Is Sinotrans (HKG:598) a risky investment?
Legendary fund manager Li Lu (whom Charlie Munger once backed) once said, “The greatest risk in investing is not price volatility, but whether you will suffer a permanent loss of capital. When we think of a company’s risk, we always like to look at its use of debt, because over-indebtedness can lead to ruin. We note that sinotrans limited (HKG:598) has a debt on its balance sheet. But does this debt worry shareholders?
What risk does debt carry?
Debt is a tool to help businesses grow, but if a business is unable to repay its lenders, it exists at their mercy. In the worst case, a company can go bankrupt if it cannot pay its creditors. However, a more common (but still painful) scenario is that it has to raise new equity at a low price, thereby permanently diluting shareholders. By replacing dilution, however, debt can be a great tool for companies that need capital to invest in growth at high rates of return. The first thing to do when considering how much debt a business has is to look at its cash flow and debt together.
Check out our latest analysis for Sinotrans
What is Sinotrans’ debt?
The graph below, which you can click on for more details, shows that Sinotrans had 13.2 billion yen in debt as of September 2021; about the same as the previous year. However, it has 12.8 billion national yen of cash to offset this, resulting in a net debt of approximately 394.2 million national yen.
A look at the responsibilities of Sinotrans
We can see from the most recent balance sheet that Sinotrans had liabilities of 24.8 billion yen coming due within one year, and liabilities of 15.2 billion yen due beyond that. In return, he had 12.8 billion Canadian yen in cash and 18.8 billion domestic yen in debt due within 12 months. It therefore has liabilities totaling 8.31 billion Canadian yen more than its cash and short-term receivables, combined.
While that might sound like a lot, it’s not that bad since Sinotrans has a market capitalization of 29.8 billion Canadian yen and so it could likely bolster its balance sheet by raising capital if needed. But it is clear that it must be carefully examined whether he can manage his debt without dilution. Carrying practically no net debt, Sinotrans has indeed a very light debt.
We measure a company’s leverage against its earning power by looking at its net debt divided by its earnings before interest, taxes, depreciation and amortization (EBITDA) and calculating how easily its earnings before interest and taxes (EBIT ) covers its interest charge (interest coverage). Thus, we consider debt to earnings with and without amortization and depreciation expense.
Sinotrans has a low debt to EBITDA ratio of only 0.10. And remarkably, although she has net debt, she has actually received more interest in the last twelve months than she has had to pay. So there’s no doubt that this company can go into debt and still be cool as a cucumber. Another good sign, Sinotrans was able to increase its EBIT by 24% in twelve months, thus facilitating the repayment of its debt. When analyzing debt levels, the balance sheet is the obvious starting point. But ultimately, the company’s future profitability will decide whether Sinotrans can strengthen its balance sheet over time. So if you want to see what the professionals think, you might find this free analyst earnings forecast report interesting.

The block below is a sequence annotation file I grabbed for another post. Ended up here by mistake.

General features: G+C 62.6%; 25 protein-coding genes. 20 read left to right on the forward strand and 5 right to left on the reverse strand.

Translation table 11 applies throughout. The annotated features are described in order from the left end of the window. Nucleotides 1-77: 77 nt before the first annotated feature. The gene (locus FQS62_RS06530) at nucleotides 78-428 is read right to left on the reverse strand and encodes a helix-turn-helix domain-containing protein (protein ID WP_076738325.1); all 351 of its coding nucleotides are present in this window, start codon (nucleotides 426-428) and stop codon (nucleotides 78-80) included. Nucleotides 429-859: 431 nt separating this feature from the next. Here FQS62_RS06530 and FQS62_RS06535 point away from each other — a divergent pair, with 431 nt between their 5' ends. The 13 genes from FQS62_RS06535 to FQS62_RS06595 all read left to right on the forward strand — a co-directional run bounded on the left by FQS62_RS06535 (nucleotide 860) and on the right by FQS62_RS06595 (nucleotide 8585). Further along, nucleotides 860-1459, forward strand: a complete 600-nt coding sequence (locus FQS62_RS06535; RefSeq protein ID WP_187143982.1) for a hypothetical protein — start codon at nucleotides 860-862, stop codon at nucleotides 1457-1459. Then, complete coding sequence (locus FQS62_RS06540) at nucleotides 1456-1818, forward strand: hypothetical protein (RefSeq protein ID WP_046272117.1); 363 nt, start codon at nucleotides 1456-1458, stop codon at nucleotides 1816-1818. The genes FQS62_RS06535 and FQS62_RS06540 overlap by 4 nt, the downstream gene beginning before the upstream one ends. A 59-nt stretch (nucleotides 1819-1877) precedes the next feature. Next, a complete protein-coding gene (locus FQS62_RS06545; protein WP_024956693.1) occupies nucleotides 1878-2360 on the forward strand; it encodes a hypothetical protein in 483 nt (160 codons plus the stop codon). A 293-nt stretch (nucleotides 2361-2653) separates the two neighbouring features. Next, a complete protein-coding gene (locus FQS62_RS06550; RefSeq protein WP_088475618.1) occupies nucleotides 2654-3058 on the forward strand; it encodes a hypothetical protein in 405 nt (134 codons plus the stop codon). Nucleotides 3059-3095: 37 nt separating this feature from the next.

But our last consideration is also important, because a company cannot pay off its debts with paper profits; he needs cash. We must therefore clearly examine whether this EBIT generates a corresponding free cash flow. Over the past three years, Sinotrans has recorded free cash flow of 84% of its EBIT, which is higher than what we usually expect. This puts him in a very strong position to repay his debt.
Our point of view
The good news is that Sinotrans’ demonstrated ability to cover its interest costs with its EBIT delights us like a fluffy puppy does a toddler. And this is only the beginning of good news since its conversion of EBIT into free cash flow is also very pleasing. Given this set of factors, it seems to us that Sinotrans is quite cautious with its debt, and the risks seem well controlled. The balance sheet therefore seems rather healthy to us. The balance sheet is clearly the area to focus on when analyzing debt. However, not all investment risks reside on the balance sheet, far from it. Know that Sinotrans shows 1 warning sign in our investment analysis you should know…
If you are interested in investing in businesses that can generate profits without the burden of debt, then check out this free list of growing companies that have net cash on the balance sheet.
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This Simply Wall St article is general in nature. We provide commentary based on historical data and analyst forecasts only using unbiased methodology and our articles are not intended to be financial advice. It is not a recommendation to buy or sell stocks and does not take into account your objectives or financial situation. Our goal is to bring you targeted long-term analysis based on fundamental data. Note that our analysis may not take into account the latest announcements from price-sensitive companies or qualitative materials. Simply Wall St has no position in the stocks mentioned.